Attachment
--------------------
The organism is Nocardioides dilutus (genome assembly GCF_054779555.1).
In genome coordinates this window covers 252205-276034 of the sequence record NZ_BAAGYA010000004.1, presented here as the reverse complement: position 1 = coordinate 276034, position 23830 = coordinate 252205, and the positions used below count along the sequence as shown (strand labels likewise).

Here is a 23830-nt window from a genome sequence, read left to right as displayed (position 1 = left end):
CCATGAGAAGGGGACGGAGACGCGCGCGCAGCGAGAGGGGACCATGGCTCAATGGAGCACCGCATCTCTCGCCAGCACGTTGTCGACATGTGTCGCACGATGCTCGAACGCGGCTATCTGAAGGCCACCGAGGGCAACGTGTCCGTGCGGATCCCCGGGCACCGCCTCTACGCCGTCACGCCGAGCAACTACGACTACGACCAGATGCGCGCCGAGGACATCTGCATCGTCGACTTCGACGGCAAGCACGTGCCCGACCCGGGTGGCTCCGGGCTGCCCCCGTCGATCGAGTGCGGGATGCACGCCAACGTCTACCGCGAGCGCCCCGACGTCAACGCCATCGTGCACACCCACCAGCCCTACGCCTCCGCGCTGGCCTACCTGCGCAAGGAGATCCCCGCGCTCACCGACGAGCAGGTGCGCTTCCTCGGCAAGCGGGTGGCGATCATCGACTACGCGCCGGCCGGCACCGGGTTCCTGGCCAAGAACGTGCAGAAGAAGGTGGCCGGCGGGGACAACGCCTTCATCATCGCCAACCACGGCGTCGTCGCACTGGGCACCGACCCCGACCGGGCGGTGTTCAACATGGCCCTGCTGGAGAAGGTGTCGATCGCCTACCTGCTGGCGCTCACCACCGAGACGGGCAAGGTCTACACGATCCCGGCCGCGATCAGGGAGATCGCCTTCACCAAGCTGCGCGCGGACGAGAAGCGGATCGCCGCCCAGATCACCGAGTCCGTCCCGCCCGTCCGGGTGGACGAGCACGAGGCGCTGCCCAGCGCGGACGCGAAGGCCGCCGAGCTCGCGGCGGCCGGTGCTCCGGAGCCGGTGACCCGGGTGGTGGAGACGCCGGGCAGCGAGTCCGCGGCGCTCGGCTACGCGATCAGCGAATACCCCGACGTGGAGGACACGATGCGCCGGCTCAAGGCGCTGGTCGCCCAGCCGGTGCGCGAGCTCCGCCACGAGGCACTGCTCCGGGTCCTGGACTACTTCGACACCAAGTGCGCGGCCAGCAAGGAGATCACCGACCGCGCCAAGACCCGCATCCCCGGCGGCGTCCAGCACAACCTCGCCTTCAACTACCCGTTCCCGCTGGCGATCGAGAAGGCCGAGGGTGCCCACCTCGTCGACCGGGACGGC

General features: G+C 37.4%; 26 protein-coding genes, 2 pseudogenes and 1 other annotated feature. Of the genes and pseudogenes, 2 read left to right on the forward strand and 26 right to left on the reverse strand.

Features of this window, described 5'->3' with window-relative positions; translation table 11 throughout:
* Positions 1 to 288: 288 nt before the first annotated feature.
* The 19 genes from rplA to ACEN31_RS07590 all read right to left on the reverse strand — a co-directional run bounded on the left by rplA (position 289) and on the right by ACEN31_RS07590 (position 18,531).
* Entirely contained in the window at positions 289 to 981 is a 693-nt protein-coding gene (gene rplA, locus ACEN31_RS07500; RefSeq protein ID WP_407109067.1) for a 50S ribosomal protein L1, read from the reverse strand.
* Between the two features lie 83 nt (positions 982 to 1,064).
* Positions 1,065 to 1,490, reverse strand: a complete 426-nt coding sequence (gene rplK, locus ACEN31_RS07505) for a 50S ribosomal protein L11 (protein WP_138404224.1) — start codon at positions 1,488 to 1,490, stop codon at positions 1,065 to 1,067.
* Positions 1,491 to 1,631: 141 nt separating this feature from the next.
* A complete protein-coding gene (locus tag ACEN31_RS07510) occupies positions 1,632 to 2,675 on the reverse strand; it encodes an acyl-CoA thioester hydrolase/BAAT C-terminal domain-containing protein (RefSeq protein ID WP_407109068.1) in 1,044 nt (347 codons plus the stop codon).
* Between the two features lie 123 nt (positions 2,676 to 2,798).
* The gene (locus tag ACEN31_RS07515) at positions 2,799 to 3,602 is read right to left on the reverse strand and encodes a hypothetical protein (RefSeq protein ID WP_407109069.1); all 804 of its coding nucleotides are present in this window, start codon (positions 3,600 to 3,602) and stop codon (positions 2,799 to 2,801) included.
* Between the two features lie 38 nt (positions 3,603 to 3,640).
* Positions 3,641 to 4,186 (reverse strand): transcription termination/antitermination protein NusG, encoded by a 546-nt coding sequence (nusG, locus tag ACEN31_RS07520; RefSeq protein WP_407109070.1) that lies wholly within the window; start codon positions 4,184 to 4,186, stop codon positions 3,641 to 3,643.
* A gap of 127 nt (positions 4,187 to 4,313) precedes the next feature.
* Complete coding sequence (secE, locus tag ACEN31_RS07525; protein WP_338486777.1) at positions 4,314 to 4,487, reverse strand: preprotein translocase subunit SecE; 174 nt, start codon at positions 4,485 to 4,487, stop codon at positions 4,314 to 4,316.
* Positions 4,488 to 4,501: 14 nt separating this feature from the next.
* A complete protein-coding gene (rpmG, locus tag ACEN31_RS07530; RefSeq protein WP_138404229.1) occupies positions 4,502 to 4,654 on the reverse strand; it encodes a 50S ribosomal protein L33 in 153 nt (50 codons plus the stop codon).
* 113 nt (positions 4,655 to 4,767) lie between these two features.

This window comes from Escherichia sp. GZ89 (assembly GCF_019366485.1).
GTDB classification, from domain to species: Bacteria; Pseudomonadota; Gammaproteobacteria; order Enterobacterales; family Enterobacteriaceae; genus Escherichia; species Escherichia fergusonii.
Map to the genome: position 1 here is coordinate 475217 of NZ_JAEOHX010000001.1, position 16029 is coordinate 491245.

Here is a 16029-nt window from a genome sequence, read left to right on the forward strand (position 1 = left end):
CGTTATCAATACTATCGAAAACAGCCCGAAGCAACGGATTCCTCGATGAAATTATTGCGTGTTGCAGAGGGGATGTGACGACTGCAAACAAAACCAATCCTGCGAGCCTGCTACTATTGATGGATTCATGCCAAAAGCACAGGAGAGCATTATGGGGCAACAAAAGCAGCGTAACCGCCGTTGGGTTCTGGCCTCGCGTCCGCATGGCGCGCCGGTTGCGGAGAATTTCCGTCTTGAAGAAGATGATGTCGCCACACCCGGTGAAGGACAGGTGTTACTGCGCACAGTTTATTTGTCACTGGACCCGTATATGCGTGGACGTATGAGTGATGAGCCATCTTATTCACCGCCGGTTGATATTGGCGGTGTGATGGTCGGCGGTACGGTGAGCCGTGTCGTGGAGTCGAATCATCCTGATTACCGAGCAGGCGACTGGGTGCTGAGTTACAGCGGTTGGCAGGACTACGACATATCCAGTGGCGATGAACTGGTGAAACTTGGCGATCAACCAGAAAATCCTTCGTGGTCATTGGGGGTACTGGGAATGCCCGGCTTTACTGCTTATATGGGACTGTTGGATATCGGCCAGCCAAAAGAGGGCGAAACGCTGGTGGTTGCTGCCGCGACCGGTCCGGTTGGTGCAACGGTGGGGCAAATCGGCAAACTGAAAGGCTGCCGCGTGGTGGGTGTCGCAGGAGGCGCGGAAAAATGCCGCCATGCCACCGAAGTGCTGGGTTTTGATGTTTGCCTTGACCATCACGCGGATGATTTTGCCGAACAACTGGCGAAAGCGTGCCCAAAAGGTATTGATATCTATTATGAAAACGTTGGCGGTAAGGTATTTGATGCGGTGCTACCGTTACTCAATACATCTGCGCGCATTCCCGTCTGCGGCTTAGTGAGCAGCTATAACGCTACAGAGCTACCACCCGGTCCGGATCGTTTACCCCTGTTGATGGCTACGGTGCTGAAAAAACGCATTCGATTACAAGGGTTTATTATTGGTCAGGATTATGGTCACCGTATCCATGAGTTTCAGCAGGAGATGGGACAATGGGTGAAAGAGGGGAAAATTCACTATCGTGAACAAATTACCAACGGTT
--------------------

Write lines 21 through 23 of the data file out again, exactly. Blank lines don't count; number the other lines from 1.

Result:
* A complete protein-coding gene (rpmG, locus tag ACEN31_RS07530; RefSeq protein WP_138404229.1) occupies positions 4,502 to 4,654 on the reverse strand; it encodes a 50S ribosomal protein L33 in 153 nt (50 codons plus the stop codon).
* 113 nt (positions 4,655 to 4,767) lie between these two features.

This window comes from Escherichia sp. GZ89 (assembly GCF_019366485.1).